| tags: [ thermoacoustics ]
The Horn of Jericho: An Acoustical Cannon
With a giant glass pipe, a slice of ceramic cut from a diesel exhaust system, and a strip of toaster wire, I built an acoustical cannon: The Horn of Jericho. It is the brainchild of Dr. John Wight, a research scientist at Corning Incorporated, and it is probably unique. It is a vast enlargement of a test tube-sized design, distributed as a $14 kit by Penn State.
The setup has no moving parts. There is no speaker; in fact, nothing is mechanically driving the air, which is what makes this effect interesting. Air passing back and forth through the channels of the ceramic resonates, driven by the temperature difference across the ceramic. One side of the ceramic is heated by toaster wire and the other is cooled by zip lock bags filled with iced water. (The glass pipe itself keeps the electrical wiring and the water safely separate.) As long as the temperature difference is maintained, the pipe shakes with a deep, pure tone that can be felt several rooms away! (For more science, read about thermoacoustics.)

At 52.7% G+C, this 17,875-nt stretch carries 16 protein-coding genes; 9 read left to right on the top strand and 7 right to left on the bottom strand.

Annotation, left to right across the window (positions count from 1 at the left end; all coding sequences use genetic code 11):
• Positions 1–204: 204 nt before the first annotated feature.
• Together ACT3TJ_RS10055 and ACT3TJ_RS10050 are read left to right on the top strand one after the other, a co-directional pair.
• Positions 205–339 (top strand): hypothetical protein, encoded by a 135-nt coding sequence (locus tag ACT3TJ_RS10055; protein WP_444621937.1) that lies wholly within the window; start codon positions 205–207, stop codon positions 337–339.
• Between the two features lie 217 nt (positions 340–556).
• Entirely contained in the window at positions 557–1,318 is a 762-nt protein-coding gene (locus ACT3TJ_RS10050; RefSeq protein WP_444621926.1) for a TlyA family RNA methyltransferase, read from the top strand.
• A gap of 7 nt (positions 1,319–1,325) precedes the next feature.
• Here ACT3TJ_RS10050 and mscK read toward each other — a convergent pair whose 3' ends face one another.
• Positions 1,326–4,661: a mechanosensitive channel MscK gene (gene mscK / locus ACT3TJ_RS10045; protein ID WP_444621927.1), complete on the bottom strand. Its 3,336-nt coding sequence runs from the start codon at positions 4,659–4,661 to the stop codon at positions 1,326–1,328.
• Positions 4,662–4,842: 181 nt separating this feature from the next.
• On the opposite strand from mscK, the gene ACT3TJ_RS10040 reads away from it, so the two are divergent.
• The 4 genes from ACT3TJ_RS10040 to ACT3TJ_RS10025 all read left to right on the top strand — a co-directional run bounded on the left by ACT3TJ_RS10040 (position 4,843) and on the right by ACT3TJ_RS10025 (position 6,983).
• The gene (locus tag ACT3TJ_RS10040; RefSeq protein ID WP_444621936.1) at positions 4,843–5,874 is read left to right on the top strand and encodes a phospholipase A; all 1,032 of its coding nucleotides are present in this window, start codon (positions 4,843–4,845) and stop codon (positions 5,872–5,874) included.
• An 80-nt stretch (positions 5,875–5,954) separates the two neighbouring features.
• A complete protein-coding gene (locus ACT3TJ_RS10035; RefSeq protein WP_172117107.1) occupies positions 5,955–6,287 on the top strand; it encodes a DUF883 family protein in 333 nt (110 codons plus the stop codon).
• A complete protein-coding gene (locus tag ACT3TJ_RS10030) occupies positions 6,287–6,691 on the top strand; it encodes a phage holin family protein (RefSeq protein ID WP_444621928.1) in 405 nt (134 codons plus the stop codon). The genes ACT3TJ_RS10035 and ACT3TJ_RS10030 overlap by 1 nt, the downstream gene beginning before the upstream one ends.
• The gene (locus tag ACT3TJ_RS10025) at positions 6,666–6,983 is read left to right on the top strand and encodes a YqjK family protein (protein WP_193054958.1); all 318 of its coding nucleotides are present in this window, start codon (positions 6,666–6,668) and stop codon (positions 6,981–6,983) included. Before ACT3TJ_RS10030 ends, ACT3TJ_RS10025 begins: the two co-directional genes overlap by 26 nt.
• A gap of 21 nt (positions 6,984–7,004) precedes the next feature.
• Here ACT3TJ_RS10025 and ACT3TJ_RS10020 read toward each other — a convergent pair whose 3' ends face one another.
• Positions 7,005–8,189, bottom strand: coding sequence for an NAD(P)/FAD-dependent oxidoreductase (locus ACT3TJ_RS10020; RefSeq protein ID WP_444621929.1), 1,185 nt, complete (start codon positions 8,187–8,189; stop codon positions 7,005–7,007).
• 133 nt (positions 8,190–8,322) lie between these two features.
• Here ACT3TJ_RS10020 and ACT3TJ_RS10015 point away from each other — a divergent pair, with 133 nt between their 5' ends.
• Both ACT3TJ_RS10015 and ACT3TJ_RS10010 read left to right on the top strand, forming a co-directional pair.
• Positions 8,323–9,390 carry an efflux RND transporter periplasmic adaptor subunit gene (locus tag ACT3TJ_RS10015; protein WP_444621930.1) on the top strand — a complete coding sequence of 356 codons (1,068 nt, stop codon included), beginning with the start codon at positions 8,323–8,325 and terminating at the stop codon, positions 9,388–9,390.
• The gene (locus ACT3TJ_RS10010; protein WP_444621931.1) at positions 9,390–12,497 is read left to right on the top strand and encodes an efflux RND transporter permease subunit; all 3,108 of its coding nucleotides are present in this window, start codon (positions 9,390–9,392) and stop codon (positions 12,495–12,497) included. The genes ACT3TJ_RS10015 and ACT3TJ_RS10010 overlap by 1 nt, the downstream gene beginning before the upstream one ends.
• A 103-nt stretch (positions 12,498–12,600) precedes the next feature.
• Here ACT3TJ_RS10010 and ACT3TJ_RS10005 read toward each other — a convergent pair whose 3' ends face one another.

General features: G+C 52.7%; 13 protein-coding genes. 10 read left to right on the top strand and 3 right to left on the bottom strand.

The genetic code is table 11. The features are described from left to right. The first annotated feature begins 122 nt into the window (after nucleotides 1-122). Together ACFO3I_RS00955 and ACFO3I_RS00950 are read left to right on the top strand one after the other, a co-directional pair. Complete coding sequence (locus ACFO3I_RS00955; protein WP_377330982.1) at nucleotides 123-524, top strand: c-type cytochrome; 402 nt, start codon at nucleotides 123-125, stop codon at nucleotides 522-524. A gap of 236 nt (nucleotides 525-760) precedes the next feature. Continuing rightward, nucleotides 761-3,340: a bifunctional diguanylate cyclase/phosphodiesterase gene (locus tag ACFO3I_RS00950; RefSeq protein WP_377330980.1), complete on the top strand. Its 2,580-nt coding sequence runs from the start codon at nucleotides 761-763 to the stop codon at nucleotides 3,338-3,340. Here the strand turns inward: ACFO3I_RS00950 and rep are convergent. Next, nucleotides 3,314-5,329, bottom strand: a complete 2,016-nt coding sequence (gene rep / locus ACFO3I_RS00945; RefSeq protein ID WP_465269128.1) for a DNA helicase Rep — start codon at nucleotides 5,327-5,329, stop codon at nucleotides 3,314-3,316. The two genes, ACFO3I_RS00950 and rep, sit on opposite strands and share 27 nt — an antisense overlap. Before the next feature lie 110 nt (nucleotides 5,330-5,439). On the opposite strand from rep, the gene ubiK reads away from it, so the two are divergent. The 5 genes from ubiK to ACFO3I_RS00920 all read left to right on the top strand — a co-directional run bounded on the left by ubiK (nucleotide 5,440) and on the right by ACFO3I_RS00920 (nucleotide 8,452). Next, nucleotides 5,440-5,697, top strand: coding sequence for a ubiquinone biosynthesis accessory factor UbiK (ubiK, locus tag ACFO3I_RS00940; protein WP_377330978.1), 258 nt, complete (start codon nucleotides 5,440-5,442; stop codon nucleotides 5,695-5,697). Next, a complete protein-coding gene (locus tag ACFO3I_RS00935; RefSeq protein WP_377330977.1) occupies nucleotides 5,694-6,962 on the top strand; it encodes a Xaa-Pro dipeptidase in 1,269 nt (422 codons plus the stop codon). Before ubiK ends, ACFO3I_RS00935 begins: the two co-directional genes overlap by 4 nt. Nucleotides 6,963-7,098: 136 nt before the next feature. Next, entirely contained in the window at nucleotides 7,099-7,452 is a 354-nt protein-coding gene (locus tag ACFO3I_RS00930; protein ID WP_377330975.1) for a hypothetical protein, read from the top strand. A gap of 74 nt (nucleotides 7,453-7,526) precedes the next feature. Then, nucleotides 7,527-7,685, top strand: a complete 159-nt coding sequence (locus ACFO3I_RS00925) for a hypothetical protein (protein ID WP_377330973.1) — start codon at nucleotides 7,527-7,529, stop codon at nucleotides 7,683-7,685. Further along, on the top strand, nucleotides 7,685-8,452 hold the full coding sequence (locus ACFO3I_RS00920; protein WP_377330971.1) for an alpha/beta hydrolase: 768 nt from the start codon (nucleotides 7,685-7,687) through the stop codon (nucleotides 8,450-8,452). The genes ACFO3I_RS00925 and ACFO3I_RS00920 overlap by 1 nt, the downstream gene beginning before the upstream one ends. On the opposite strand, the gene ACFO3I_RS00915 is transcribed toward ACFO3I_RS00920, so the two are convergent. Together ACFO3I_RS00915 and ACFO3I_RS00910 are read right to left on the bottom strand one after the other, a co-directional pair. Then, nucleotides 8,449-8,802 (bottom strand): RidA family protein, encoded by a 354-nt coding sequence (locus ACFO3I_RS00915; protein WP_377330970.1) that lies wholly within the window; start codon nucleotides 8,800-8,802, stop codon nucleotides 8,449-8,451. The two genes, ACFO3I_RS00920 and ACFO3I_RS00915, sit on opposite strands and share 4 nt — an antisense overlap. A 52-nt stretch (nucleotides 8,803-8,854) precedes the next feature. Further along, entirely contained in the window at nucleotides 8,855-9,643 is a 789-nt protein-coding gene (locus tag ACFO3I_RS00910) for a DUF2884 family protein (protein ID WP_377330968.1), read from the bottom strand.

The video is a quick visual tour. The sound does not do justice to the sheer volume of the rumble.
Video Sweep of the Horn of Jericho…